“If this becomes a precedent, that a judge can overrule government and C.D.C. experts, that puts us in a problematic place for the next surge, the next pandemic, bioterrorism or who knows,” Dr. Wachter said. “Government needs to be able to act, and to imply government does not have that authority is deeply concerning.”
He noted that he would continued to wear a mask on flights and strongly encouraged his family and loved ones to do so, although he did not think the situation was sufficiently dire to justify a government mandate.
“Should you wear a mask when you’re in an aluminum tube, shoulder to shoulder with people for six hours?” Dr. Wachter said. “I think you should, and I will.”
The same argument applied to trains and buses, he said. “My general feeling is that there is still enough virus around that I think it’s prudent to wear a mask in tight indoor spaces when you’re not sure of the vaccine status of the people around you and there’s a fair amount of virus in the community.”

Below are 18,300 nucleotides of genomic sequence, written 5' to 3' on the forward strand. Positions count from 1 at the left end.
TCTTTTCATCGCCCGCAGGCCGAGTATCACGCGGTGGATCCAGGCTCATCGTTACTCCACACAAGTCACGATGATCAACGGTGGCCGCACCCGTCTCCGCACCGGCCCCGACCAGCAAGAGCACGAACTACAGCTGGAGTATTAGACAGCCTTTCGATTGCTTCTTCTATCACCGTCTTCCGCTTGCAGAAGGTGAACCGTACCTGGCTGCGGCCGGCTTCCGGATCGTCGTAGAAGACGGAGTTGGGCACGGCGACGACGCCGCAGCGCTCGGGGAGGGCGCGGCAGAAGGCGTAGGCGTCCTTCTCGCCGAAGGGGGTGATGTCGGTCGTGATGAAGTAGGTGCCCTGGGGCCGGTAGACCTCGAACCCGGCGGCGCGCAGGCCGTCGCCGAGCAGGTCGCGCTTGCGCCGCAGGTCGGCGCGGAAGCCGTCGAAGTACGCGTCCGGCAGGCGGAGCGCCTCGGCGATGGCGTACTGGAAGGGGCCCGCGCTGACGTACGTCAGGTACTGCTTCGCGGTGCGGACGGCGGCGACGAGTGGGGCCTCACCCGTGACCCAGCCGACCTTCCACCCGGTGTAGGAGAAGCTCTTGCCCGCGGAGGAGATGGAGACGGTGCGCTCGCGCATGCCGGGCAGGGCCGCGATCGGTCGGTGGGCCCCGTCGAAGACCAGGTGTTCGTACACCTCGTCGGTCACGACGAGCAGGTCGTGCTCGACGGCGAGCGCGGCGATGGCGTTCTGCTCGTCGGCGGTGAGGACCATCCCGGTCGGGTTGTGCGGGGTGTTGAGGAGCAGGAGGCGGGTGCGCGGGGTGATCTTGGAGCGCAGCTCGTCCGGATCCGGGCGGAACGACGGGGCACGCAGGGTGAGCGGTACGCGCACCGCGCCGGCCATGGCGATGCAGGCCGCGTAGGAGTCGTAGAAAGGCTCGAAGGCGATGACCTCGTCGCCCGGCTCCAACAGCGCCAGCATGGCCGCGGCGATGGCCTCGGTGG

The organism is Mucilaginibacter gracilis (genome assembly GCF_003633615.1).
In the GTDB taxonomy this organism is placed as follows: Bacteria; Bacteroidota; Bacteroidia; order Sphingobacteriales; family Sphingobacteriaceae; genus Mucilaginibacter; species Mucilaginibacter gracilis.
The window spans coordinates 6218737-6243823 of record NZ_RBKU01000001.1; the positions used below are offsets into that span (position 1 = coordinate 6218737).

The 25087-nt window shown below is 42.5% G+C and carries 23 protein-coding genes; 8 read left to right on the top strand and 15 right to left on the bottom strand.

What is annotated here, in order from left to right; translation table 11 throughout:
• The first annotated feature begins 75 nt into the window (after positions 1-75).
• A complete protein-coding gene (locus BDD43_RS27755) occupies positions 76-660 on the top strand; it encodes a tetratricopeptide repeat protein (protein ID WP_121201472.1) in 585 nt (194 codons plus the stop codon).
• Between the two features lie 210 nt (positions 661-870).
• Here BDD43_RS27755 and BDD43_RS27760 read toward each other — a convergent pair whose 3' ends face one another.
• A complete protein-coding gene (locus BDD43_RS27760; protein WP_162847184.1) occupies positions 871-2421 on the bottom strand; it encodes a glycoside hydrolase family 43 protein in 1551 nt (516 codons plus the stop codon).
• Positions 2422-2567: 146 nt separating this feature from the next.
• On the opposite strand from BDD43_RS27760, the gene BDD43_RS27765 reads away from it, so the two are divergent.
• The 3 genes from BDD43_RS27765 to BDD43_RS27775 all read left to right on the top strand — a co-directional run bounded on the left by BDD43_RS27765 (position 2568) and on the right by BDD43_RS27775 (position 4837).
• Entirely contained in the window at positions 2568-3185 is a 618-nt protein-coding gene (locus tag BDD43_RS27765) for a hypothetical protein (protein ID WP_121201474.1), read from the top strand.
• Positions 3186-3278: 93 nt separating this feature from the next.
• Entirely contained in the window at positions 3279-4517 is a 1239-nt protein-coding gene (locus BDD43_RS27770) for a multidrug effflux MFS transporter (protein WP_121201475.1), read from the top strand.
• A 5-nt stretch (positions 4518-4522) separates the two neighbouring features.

The virus seemed to be getting more transmissible with each new variant, said Michael Osterholm, director of the Center for Infectious Disease Research and Policy at the University of Minnesota, and new Omicron subvariants appeared to be carrying mutations that may impact immunity. “This virus is so highly infectious that you don’t need to have a lot of exposure to get infected,” Mr. Osterholm said.
The risk was also extremely unpredictable, he added. “These variants are 210-mile-per-hour curveballs,” he said. “What’s going to happen is really in the hands of the virus.”
Telling people to wear masks is one of the simplest, cheapest steps they can take to fight the spread of infectious diseases, said Dr. Georges Benjamin, executive director of the American Public Health Association. “This is telling them they can’t use the most effective tool they have,” he said of the ruling against passenger mask mandates. “It doesn’t hurt anybody. It’s easy to do. It’s as simple as an umbrella up in the rain.”